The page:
As someone who spent many years working or volunteering in multinational organizations and who cares deeply about international issues, I found the book to be an excellent primer for a nonprofit thinking about entering or deepening its international engagement. I truly believe that it is essential for every nonprofit to become more aware of its role in the global community. This book can get your nonprofit started. While most of the examples are from US nonprofits, in the spirit of the book, the author also includes examples from other countries. You might be surprised at the nonprofits that already have benefited from international connections, such as Chicago's StreetWise, Boston-headquartered City Year, or the Association of Fundraising Professionals. The book is easy reading and raises issues that any nonprofit will need to consider as it deepens its international involvement. It gives very helpful examples of other nonprofits that have addressed some of those issues. It is not in the scope of the book to give detailed answers to every question - for example, the mechanics of fundraising in other countries. Of particular usefulness is the author's attention to both strategic and practical advice for nonprofits going international - from big picture issues such as organizational structure to more mundane but essential challenges such as setting up phone meetings across international time zones. The book is particularly good at highlighting cross-cultural communication considerations. Ms. Koenig's 20 years of experience working with local, national and international nonprofits, and her time spent living abroad, clearly show through.
I work for a not-for-profit organization that has increased its non-US activity (as measured by revenue) by 150% in the last 10 years. Four years ago, we began considering the governance and operational implications of this change. Going Global for the Greater Good was one of the key tools we used to orient member leaders, managers and staff to what such change really entails. Her continuum, "The Six Stages of International Engagement," helped us understand where we were and to what we aspire. We were on the edge between levels 4 and 5 at that point. As a result of our work, informed by this book, we've brought in new member leaders from outside the US, added technical infrastructure in Europe, and continue to increase our non-US activity every year. A major change being contemplated in our governance structure this year (April and May 2008) could take us to the cusp of level 6.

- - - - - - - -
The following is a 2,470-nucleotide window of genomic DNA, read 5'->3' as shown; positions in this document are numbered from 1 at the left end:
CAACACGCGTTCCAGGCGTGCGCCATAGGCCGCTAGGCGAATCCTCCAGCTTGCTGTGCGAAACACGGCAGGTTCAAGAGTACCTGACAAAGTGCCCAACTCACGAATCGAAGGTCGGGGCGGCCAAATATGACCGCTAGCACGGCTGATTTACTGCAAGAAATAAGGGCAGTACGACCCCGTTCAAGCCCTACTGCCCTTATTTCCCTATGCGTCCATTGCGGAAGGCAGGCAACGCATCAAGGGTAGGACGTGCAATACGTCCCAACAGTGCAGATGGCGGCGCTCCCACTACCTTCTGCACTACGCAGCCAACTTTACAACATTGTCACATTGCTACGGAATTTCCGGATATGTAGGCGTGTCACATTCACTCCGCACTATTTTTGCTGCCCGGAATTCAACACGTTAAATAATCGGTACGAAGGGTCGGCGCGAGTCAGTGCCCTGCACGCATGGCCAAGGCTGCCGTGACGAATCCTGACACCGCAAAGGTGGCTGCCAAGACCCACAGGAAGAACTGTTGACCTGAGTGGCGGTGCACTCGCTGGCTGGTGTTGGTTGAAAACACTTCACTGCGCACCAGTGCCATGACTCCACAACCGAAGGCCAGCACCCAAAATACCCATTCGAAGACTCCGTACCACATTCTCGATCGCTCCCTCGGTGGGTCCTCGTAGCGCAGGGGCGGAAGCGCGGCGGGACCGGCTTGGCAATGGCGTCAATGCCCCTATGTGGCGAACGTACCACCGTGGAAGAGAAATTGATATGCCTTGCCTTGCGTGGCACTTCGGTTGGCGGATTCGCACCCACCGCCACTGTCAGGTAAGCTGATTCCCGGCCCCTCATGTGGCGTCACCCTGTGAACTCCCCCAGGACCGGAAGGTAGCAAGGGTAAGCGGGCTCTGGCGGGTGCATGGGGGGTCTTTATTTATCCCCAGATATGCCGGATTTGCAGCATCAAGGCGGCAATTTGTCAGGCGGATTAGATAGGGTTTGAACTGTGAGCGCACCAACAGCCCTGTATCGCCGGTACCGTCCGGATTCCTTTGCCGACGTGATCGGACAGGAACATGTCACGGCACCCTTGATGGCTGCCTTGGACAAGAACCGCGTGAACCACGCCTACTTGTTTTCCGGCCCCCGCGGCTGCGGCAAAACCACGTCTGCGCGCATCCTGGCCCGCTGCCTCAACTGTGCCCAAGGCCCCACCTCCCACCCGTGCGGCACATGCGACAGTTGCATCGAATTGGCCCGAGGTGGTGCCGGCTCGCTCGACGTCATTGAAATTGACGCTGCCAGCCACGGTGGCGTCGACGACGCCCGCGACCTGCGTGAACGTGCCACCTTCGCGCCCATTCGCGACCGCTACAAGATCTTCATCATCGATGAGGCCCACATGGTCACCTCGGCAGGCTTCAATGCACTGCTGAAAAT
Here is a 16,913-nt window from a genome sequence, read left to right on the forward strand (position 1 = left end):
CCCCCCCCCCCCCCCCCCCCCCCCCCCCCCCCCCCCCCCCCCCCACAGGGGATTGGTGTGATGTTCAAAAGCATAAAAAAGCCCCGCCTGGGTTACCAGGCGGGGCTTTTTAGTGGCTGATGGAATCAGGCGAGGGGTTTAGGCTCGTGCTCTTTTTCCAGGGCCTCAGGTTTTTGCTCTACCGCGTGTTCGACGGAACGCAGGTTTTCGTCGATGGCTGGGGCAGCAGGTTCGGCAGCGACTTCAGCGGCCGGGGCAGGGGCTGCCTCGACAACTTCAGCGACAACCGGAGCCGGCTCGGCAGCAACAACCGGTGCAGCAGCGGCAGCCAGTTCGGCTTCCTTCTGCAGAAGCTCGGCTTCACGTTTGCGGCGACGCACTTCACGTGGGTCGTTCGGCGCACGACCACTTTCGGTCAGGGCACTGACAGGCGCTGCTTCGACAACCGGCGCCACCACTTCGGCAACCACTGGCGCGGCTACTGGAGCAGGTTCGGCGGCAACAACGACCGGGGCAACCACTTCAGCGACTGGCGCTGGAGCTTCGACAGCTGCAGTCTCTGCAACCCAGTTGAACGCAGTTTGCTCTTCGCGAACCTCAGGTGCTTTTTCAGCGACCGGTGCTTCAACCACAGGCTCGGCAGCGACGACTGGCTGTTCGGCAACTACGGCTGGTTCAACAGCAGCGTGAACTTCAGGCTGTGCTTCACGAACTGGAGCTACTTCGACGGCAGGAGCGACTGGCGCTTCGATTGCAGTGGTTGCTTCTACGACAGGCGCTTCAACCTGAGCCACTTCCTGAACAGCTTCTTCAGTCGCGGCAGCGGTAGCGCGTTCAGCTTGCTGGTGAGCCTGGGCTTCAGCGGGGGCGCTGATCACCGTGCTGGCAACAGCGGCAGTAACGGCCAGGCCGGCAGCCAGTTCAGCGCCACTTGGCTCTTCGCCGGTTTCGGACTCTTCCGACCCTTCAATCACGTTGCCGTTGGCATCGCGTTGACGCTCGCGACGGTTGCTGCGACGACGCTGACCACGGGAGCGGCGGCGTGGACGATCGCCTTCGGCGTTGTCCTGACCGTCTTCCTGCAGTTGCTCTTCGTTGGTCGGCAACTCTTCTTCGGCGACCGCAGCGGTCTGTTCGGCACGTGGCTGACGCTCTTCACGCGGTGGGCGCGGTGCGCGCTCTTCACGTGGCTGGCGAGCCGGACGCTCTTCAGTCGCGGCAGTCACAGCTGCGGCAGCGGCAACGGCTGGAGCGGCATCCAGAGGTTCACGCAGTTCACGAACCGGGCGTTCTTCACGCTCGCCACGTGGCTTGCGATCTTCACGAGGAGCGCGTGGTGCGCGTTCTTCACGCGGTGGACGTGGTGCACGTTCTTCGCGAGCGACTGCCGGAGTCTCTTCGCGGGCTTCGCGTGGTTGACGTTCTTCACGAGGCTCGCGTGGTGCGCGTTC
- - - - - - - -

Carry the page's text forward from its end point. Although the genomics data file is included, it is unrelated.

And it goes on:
Nonprofits considering expanding into the global arena are often overwhelmed by the complexities and sensitivities involved. Koenig's book breaks the process into practical steps for integrating global considerations into all the strategic directions and goals of the organization. It is realistic about the challenges but optimistic about possibilities. Useful features include bibliographies, an excellent index and case studies of global efforts by organizations. The book cannot be compared to any others I know of because there aren't any others. Koenig has filled a gap and filled it well.
The practical advice and examples from a variety of organizations both large and small are balanced with clear explanations of the principles as well as the personal and organizational challenges of action on the global stage. This sort of activism is not easy and Bonnie Koenig's insights are very helpful. Eve Sullivan, PARENTS FORUM®